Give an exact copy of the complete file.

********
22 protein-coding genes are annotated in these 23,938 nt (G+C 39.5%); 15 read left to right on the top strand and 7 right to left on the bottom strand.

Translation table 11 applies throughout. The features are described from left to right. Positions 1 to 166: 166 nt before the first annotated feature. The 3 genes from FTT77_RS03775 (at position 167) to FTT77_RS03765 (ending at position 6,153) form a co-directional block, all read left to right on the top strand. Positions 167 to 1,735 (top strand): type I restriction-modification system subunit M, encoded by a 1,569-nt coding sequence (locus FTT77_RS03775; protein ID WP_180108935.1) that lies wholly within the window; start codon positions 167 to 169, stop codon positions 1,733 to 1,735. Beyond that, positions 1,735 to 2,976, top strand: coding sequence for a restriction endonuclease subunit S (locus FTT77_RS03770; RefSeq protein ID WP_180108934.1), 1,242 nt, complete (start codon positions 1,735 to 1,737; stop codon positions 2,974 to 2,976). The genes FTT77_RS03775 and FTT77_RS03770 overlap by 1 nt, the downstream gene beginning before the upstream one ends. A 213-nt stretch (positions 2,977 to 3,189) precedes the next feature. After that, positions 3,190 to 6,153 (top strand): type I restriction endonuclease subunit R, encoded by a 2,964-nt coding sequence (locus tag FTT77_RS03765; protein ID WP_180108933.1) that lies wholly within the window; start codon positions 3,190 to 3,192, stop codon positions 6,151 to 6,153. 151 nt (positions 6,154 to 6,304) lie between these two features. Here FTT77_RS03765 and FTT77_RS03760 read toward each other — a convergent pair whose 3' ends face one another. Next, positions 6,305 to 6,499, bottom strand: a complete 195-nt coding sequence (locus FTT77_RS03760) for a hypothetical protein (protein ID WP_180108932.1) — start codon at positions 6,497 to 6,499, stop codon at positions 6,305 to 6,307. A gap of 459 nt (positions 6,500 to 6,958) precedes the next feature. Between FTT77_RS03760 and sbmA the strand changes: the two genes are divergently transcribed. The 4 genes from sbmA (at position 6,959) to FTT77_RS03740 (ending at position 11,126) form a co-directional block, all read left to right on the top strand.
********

22 protein-coding genes are annotated in these 23,938 nt (G+C 39.5%); 15 read left to right on the top strand and 7 right to left on the bottom strand.

Translation table 11 applies throughout. The features are described from left to right. Positions 1 to 166: 166 nt before the first annotated feature. The 3 genes from FTT77_RS03775 (at position 167) to FTT77_RS03765 (ending at position 6,153) form a co-directional block, all read left to right on the top strand. Positions 167 to 1,735 (top strand): type I restriction-modification system subunit M, encoded by a 1,569-nt coding sequence (locus FTT77_RS03775; protein ID WP_180108935.1) that lies wholly within the window; start codon positions 167 to 169, stop codon positions 1,733 to 1,735. Beyond that, positions 1,735 to 2,976, top strand: coding sequence for a restriction endonuclease subunit S (locus FTT77_RS03770; RefSeq protein ID WP_180108934.1), 1,242 nt, complete (start codon positions 1,735 to 1,737; stop codon positions 2,974 to 2,976). The genes FTT77_RS03775 and FTT77_RS03770 overlap by 1 nt, the downstream gene beginning before the upstream one ends. A 213-nt stretch (positions 2,977 to 3,189) precedes the next feature. After that, positions 3,190 to 6,153 (top strand): type I restriction endonuclease subunit R, encoded by a 2,964-nt coding sequence (locus tag FTT77_RS03765; protein ID WP_180108933.1) that lies wholly within the window; start codon positions 3,190 to 3,192, stop codon positions 6,151 to 6,153. 151 nt (positions 6,154 to 6,304) lie between these two features. Here FTT77_RS03765 and FTT77_RS03760 read toward each other — a convergent pair whose 3' ends face one another. Next, positions 6,305 to 6,499, bottom strand: a complete 195-nt coding sequence (locus FTT77_RS03760) for a hypothetical protein (protein ID WP_180108932.1) — start codon at positions 6,497 to 6,499, stop codon at positions 6,305 to 6,307. A gap of 459 nt (positions 6,500 to 6,958) precedes the next feature. Between FTT77_RS03760 and sbmA the strand changes: the two genes are divergently transcribed. The 4 genes from sbmA (at position 6,959) to FTT77_RS03740 (ending at position 11,126) form a co-directional block, all read left to right on the top strand.